|Legal Opinion: |
Text of Document: September 4, 2007
Dear City Attorney:
I am sorry for the delay in addressing your question about the person who ran the red light and who now alleges that he cannot be convicted of running the light because the installation of the light was not supported by an engineering study as required by the Manual on Uniform Traffic Control Devices (MUTCD). My research on that question ended up taking considerably longer than I anticipated.
Defenses to Argument that Engineering Study Must Support the Red Light
There appear to be several defenses to the argument that an engineering study must support the red light in question.
- First, Tennessee Code Annotated, § 54-5-109, provides that the Department of Transportation has the power and duty to formulate and adopt a manual for the location of signs, signals, markings, or postings of traffic regulations on or along all streets and highways in Tennessee,
and no signs, signals, markings or postings of traffic regulations shall be located on any street or highway in Tennessee regardless of the type or class of the governmental agency having jurisdiction thereof except in conformity with the provisions contained in such manual.
In language tracking that statute, the Tennessee Department of Transportation in Tenn. Comp,. R & Reg. 1680-3-1-.01 rule applies the current MUTCD to “all the streets and highway in the State of Tennessee,” and in Tenn. Comp. R & Regs. 1680-3-1-.02, it adopts the 2003 Edition of the MUTCD.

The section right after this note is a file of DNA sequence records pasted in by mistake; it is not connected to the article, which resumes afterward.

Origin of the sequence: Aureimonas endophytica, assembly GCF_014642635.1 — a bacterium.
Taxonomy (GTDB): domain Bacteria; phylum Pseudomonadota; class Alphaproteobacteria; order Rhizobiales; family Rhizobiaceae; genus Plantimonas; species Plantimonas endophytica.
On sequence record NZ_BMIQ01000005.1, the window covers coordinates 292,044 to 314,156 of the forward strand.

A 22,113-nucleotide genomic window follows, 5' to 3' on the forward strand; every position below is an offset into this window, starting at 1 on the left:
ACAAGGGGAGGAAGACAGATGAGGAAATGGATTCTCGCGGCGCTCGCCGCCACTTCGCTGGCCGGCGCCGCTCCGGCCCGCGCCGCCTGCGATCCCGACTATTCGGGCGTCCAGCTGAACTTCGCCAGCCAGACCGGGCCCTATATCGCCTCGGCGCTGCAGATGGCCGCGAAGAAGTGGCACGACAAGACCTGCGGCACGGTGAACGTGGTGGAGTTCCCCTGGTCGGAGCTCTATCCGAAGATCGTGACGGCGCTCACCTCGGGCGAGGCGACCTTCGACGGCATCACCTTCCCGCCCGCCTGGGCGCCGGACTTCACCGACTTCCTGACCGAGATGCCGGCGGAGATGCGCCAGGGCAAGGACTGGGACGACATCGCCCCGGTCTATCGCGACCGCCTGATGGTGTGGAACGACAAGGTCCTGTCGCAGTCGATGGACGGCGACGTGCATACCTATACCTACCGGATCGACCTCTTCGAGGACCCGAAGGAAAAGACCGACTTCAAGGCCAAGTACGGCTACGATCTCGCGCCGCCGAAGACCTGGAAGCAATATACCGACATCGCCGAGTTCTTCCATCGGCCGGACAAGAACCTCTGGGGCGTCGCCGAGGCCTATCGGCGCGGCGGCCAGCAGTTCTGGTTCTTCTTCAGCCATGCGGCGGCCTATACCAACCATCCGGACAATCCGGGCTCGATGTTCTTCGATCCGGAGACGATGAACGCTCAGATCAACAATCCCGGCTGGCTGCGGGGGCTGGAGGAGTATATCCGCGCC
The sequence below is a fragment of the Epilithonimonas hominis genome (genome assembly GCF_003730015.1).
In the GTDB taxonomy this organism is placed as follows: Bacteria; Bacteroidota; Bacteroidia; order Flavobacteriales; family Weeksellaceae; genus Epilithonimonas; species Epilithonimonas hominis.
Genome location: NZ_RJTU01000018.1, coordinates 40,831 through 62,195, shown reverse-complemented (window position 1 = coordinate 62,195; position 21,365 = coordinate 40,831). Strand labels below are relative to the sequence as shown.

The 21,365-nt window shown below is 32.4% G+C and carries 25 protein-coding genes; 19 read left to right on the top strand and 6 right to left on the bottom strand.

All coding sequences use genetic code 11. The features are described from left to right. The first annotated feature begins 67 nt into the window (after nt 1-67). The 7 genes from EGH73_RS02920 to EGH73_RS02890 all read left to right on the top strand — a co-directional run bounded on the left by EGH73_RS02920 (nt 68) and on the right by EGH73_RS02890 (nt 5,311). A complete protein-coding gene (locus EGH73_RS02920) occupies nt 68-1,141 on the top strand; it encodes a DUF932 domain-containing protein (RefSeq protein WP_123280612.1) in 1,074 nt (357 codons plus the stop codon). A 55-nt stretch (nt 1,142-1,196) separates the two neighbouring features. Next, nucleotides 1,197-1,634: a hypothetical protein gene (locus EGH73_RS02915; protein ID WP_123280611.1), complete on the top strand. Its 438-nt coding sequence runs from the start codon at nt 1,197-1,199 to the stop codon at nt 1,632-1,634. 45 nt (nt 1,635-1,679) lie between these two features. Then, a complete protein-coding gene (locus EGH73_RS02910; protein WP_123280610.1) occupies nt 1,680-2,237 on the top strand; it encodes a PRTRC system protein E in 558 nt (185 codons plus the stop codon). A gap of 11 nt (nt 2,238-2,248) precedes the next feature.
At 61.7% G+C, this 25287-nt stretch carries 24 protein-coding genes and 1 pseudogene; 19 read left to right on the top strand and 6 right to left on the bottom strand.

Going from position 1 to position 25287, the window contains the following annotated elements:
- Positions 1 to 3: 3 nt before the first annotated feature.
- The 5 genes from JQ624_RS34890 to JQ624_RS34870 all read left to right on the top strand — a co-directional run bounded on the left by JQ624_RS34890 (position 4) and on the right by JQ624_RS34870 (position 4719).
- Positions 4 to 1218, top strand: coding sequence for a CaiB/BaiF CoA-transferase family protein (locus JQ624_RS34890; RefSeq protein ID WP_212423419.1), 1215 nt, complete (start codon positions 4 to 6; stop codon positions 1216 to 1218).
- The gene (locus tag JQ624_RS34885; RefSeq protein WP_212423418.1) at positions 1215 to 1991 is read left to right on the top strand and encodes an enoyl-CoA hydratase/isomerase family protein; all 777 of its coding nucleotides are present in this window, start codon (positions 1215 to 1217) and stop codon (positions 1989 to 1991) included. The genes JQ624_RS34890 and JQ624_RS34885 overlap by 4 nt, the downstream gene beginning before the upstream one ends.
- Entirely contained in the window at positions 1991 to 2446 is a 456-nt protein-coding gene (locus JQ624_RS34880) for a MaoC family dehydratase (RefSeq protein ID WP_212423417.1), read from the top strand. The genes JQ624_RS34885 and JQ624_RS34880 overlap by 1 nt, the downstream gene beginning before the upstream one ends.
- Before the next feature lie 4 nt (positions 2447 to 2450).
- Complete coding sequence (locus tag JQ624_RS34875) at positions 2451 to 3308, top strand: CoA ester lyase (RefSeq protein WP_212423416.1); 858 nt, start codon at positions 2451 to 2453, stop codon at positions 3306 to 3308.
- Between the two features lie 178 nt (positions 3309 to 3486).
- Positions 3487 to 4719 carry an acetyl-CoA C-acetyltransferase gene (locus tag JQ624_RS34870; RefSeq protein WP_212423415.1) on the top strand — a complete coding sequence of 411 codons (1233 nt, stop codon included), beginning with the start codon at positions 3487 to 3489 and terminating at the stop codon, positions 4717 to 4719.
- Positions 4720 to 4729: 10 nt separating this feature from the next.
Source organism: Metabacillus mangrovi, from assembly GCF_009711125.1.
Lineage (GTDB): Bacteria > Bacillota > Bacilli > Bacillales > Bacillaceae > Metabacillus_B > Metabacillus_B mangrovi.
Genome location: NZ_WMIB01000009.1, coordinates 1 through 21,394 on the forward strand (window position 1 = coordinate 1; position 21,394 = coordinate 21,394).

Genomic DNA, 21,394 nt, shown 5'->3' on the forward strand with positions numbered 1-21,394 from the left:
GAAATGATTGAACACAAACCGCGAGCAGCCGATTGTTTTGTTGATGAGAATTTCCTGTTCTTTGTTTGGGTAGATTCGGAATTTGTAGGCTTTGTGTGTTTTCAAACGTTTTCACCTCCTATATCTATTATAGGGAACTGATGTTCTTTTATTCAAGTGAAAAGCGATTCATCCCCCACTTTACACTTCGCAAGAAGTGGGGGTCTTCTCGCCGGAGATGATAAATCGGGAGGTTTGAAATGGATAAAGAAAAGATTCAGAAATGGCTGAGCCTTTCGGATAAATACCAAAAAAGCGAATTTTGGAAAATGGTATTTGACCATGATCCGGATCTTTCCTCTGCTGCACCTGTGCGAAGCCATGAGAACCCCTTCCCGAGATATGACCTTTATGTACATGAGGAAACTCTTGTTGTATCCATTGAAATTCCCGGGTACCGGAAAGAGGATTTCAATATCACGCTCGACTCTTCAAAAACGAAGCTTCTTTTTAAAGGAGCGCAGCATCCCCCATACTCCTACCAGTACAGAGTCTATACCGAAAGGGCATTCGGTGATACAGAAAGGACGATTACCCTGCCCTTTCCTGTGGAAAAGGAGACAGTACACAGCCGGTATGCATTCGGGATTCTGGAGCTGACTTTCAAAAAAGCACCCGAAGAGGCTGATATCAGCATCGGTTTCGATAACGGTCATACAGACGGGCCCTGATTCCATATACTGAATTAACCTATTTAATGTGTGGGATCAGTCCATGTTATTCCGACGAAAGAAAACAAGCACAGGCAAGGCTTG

However, the history of Tenn. Comp. R. & Regs. 1680-3-1-.02, indicates that the state did not adopt the MUTCD until after the study supporting the red light was done, which my information was in 1972. The historical note under that provision is as follows: “Authority: T.C.A. § 54-5-108(b). Administrative History: Original rule certified June 10, 1974....” If that is so, the defendant is challenging a red light that was in place before the MUTCD was even adopted in Tennessee. For that reason, unless he can point in MUTCD to a continuing legal duty on the part of the state or city to update the traffic light, he would seemingly be out of court on the basis of the date the MUTCD was adopted. I will address that issue more below.
- Second, with respect to the red light in question, the MUTCD itself differentiates between “Standards,” Guidance” and “Options,” in the application of the MUTCD, as follows:
Standard: When used in this Manual, the text headings shall be defined as follows:
1. Standard–a statement of required, mandatory, or specifically prohibited practice regarding a traffic control device. All standards are labeled, and the text appears in bold type. The verb shall is typically used. Standards are sometimes modified by options.
2. Guidance-a statement of recommended, but not mandatory, practice, with deviation allowed if engineering judgement or engineering study indicates the deviation to be appropriate. All Guidance statements are labeled, and the text appears in unbold type. The verb should is typically used. Guidance statements are sometimes modified by Options.
3. Option–a statement or practice that is permissive and that carries no requirement or recommendation. Options may contain allowable modifications to a Standard of Guidance. All Option statements are labeled, and the text appears in unbold. The verb may is typically used.